As Charles Leadbeater discusses, the 20th century was a time of spending and defined by credit, advertising and materialism but in the turn of the 21st century collaborative consumption started to change the economy and traditional trading idea’s surrounding community and sharing re-emerged . This type of consumption is a healthy move forward for the economy in terms of reducing waste, dealing with over consumption and promoting the idea of sharing and utilizing resources efficiently.
TIME magazine names Collaborative Consumption as one of the top trends of 2010 . After the financial crisis, people became more aware of their spending habits but collaborative consumption has been around long before the credit crunch. As a growing movement, collaborative consumption is becoming increasingly popular, as social networks become more utilized into daily life.
‘Living Social’ is one example of a collaborative lifestyle network. Living Social is the online source for discovering valuable local experiences. We inspire our members to find, share, and enjoy the best of their neighborhoods by connecting them with handpicked local businesses. 
The success of living social show that people not only want to save money but they also want to be social and remain connected with their local communities. This is good for the economy, as local businesses increase sales but also build good relationships with customers who in turn, have quick and easy access to special offers.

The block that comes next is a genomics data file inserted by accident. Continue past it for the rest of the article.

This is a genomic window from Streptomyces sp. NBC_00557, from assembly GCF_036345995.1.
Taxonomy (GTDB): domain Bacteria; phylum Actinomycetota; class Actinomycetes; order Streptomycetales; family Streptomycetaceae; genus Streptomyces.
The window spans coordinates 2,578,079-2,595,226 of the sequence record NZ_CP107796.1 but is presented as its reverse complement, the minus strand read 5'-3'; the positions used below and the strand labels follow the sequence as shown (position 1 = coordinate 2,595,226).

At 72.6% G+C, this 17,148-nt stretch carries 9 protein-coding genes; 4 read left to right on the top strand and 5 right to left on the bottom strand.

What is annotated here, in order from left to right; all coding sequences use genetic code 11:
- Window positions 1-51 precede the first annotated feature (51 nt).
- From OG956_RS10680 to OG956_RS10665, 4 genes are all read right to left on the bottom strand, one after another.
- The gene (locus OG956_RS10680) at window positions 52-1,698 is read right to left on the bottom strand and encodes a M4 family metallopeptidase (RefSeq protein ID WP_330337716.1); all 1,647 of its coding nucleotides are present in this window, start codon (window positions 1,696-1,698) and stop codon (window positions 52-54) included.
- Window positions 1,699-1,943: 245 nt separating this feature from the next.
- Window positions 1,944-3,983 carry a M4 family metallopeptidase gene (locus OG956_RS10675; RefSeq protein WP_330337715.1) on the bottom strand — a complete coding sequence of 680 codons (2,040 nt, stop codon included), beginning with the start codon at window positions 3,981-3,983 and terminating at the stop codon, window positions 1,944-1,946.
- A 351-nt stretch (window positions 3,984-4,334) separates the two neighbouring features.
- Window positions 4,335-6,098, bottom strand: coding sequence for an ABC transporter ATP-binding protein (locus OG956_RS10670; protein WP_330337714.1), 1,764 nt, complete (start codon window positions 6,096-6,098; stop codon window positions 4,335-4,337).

Another example of collaborative consumption surrounds the betterment of the environment by allocating resources through a rent system. It makes sense. If people are renting cars and electronic goods, this would lead to a reduction in waste and also carbon emissions.
Hubway is a bicycle rental system in Boston that is economical, sustainable and an easier (fun) way to travel around the city. With 60 stations, 600 bicycles and an eye towards expanding into Boston neighborhoods and surrounding communities, Hubway provides users with an accessible and green transit option . This is a new business venture and could potentially transform society and the way people travel in the city.
Businesses are moving towards an experience economy where by the experience offered to the consumer is vital to its success and consumers are moving towards a sharing economy. Entering into this new economy, it is becoming more feasible now to see that the future could possibly be one that is moving towards a more green and sustainable one. Capitalism is still on the agenda of many powerful leaders in the business and government sectors but if consumers start to shift their thinking towards collaborative consumptions, and business respond, then perhaps a sharing society will prove more lasting than one built on heavy consumption and ownership.
 Botsman, R. & Rodgers, R. 2010, ‘Introduction: What’s Mine is Yours’, in What’s mine is yours: the rise of collaborative consumption, HarperCollins Publishers, New York, pp. ix-xxii.
 Bryan Walsh. 2010. The Top 10 Everything of 2010. [ONLINE] Available at:http://www.time.com/time/specials/packages/article/0,28804,2035319_2034098_2034146,00.html. [Accessed 02 July 12]